It could be “so near yet so far” again for birthday boy
A Pheu Thai “landslide” is very likely, no matter how the party-list calculation fights end. In fact, despite the Thai Raksa Chart setback and failure to win a single party-list seat in 2019, the party emerged with the biggest number of MPs, 136. In 2011, the party won 265 seats out of 500.
To add to the impressive past records, the recent Bangkok gubernatorial and City Assembly elections showed that the politically fickle Thai capital must have swung in Pheu Thai favour, probably heavily. The party’s 2011 “landslide” happened in spite of Bangkok, which gave Pheu Thai just 10 seats compared with 23 for the Democrats.
Again Thaksin Shinawatra is hopeful. But again, it can end up being another case of “so near yet so far.”
It must be noted that Prayut Chan-o-cha launched a coup against the “landslide” government of Yingluck Shinawatra, who, like Paetongtarn Shinawatra, was a political minnow and a young woman in the male-dominated Thai politics. For the military to be able to overthrow a government whose ruling party had just won 265 seats, there must be a great pretext. And what pretext could be greater than a Thaksin-related one?
The trigger at that time was an amnesty bill that critics charged was crafted with a hidden agenda. Thaksin, it was said then, was misled by the Yingluck landslide into jumping the gun. Critics feared the bill would allow him to come home from exile without having to spend a single day in jail. When Pheu Thai flexed its muscles in the House of Representatives to try to force the bill through in the face of strong political and public opposition, it was all over.
A western media report called the amnesty bill “one of the biggest political blunders ever seen.” Street protests dwarfed uprisings in recent memories and shut down Bangkok sporadically for months. A controversial politician, Suthep Thaugsuban, went from an almost has-been to a political superhero. Pheu Thai supporters, many still buoyed by the Yingluck miracle in 2011, did not know what him them. Protests turned violent. Then tanks rolled.
History is not on Thaksin side, but neither is the future. Pheu Thai is having a powerful “frenemy” whose goal is totally different and absolutely unrelated to Thaksin. If a Pheu Thai-led coalition has Move Forward as a key partner, such a bill could be all but ruled out.
There have been occasional conflicts between Pheu Thai and Move Forward, because they fight for the same market in elections. Thaksin has been a tantalizing source of big tension, barely suppressed because both parties have a common enemy in Prayut. Signs of a potential explosion are always there, however.
Earlier this year, when a pro-Pheu Thai writer and celebrity, Lakkhana Panwichai, better known as Kam Phaka, referred to the “Orange movement” as “Salim Phase 2”, supporters of Move Forward were infuriated. The picture at the time was that, before the arrival of Move Forward (previously Future Forward), Thailand had been divided into “pro-Thaksin” and “anti-Thaksin” (pro-military). “Salim Phase 2” was “anti-Thaksin” and “anti-military”.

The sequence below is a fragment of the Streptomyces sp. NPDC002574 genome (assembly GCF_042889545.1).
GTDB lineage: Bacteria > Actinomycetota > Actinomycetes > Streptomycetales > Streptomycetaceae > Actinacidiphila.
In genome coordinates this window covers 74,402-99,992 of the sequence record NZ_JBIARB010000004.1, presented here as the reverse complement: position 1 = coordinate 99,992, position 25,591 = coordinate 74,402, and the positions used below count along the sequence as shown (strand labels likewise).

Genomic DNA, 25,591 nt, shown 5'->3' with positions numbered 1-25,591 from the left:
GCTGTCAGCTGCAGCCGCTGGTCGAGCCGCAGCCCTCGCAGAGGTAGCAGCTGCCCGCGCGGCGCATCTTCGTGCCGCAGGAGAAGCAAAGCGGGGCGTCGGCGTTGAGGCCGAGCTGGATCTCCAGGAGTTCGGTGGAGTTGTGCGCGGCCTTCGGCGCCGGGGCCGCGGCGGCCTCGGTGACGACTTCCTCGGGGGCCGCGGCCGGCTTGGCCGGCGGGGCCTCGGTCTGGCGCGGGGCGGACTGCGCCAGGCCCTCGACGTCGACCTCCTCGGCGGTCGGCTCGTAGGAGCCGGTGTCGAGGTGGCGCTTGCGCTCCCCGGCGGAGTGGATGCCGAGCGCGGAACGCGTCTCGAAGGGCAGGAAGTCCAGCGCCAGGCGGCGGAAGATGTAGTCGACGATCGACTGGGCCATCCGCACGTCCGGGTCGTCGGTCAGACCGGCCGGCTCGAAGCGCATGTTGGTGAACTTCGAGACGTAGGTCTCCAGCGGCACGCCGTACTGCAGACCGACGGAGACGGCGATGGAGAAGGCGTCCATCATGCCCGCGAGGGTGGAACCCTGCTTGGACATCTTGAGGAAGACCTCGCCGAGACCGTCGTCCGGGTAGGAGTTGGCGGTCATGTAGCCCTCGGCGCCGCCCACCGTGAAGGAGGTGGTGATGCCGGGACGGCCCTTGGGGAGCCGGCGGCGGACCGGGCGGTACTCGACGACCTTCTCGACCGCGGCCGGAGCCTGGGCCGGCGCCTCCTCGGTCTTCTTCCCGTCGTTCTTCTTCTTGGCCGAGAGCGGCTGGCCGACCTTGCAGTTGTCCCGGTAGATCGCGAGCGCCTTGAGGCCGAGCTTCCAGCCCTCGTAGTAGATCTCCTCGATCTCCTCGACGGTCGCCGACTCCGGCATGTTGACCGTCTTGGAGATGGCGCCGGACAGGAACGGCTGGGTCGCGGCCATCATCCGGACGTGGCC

But debate soon morphed into supporters of Pheu Thai and Move Forward accusing each other of being a disruptive force. To Pheu Thai fans, “Salim Phase 2” is a movement that has become disillusioned with “non-democratic intervention” in politics but wrongly cannot bring itself to support Thaksin, who really “represents democracy”.
To Move Forward supporters, the “anti-Thaksin” attitude was right, as he was involved in scandals too controversial to just sweep under the rug. Pheu Thai was also taunted for just pretending to fight and not doing it like a man.
The argument was limited to fans’ forums, as there were no such issues as the amnesty bill to obsess politicians. When both Pheu Thai and Move Forward are powerful enough to push for legislative changes, the debate can intensify with leading politicians on both sides going at it.
Simply put, even with 265 MPs of its own and without Move Forward to worry about, Pheu Thai still found the Thaksin issue too hot to handle. A future “landslide”, therefore, guarantees nothing when the man in Dubai is concerned.
In a statement marking his birthday anniversary this week, Thaksin said his only mistake was his failure to learn “how to live in a jungle.” He compared the Thai “elite” to a jungle not suited for “naïve” people like him. He did not talk about returning from exile to Thailand, only mentioning that he had told his loved ones not to cremate him when he dies, because he wanted to be “immortal” in their eyes.
“I’m not hurt,” he said. “It’s just a pity that I couldn’t serve my country longer.”
To some, it’s a heart-wrenching birthday wish. To others, it can be an unpleasant déjà vu with some new characters thrown in.
By Tulsathit Taptim